Another Else: Volume I
Reminding and Restating Revised

Grammar, Where You At?

During my freshman year of high school, I took an honors English class taught by what was nothing short of a grammar witch.
Teacher: What is grammar?
Students: Grammar is a way of thinking about language.
Teacher: How many levels of grammar are there?
Students: There are four levels of grammar…blah blah blah
We were such a cult…*sigh*
I had the teacher again in my senior year, but she was nuts without the teaching by then. I’m sure other stories of this class will make their way into other posts.
My point is, I know how to properly form sentences and how to speak properly.
I can when I need to at least.
I don’t want to be a grammar Nazi, but some things I see really bug me.
For example,

  • at my place of work, there’s a sign by the lounge which says “Employee’s Only” and
  • by the mall, there’s a sign for a carpenter in which he wrote that no job is “to small.”

Now, I haven’t said anything to anyone at work about the sign because I like to believe I’m not that petty. I might save it for a good opportunity of a later date.
I have made fun of the sign with my friends, but that’s because they all had the grammar witch, too. We all make grammar jokes because we are nerds.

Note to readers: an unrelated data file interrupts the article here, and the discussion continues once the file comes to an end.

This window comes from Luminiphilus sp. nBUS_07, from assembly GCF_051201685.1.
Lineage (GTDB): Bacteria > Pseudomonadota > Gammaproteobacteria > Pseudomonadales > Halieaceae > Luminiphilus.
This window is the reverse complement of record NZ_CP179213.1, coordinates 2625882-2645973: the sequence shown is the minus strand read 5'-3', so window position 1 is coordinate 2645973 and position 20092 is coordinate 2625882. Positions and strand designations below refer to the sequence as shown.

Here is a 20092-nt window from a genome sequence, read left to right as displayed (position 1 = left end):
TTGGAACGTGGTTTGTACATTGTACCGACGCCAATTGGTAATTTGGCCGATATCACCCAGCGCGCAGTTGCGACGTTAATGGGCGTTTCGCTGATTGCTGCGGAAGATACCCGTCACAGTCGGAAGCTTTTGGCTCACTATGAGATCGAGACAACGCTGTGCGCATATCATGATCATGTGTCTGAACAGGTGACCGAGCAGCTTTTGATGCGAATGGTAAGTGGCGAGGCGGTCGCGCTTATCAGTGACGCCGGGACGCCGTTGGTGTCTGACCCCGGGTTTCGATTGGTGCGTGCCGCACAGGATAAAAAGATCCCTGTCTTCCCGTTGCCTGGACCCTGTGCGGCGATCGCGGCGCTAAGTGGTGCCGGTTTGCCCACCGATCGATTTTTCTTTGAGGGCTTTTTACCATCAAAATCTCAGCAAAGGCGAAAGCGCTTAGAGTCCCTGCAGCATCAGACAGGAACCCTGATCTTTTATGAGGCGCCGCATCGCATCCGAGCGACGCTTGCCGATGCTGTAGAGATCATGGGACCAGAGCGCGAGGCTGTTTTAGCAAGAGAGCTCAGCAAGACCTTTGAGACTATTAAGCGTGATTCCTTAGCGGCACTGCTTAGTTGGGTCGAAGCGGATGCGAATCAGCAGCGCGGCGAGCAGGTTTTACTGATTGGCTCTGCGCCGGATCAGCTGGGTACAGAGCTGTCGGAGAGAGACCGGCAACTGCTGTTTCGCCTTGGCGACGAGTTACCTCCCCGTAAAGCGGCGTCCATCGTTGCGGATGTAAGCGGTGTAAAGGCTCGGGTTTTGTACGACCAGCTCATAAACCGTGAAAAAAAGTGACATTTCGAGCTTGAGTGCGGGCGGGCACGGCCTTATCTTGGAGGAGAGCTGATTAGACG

I keep in mind that signs were made by one person, and maybe even a person in a rush, so I’ll give the signs the benefit of the doubt, for now. What I can’t seem to forgive are corporate slogans with horrible grammar. For example, H&R Block uses the slogan “you got people.” People get grammar wrong enough on their own. Do we really need corporations to tell everyone it’s OK to get it wrong? Oh, and the most devious of these slogans has to be “Where you at?”
The commercials bugged me, but I don’t watch too much TV so I could deal with it. Then, I heard people using it in real life. They would seriously say that in real life…
I was stunned. I couldn’t believe anyone thought it was a good idea to say that in public.
So, I’m calling for all corporations to drop slogans with amazingly bad grammar. Nobody, but my grammar witch of a former teacher, is always to get it right, but I can expect to be asked “Where are you?”

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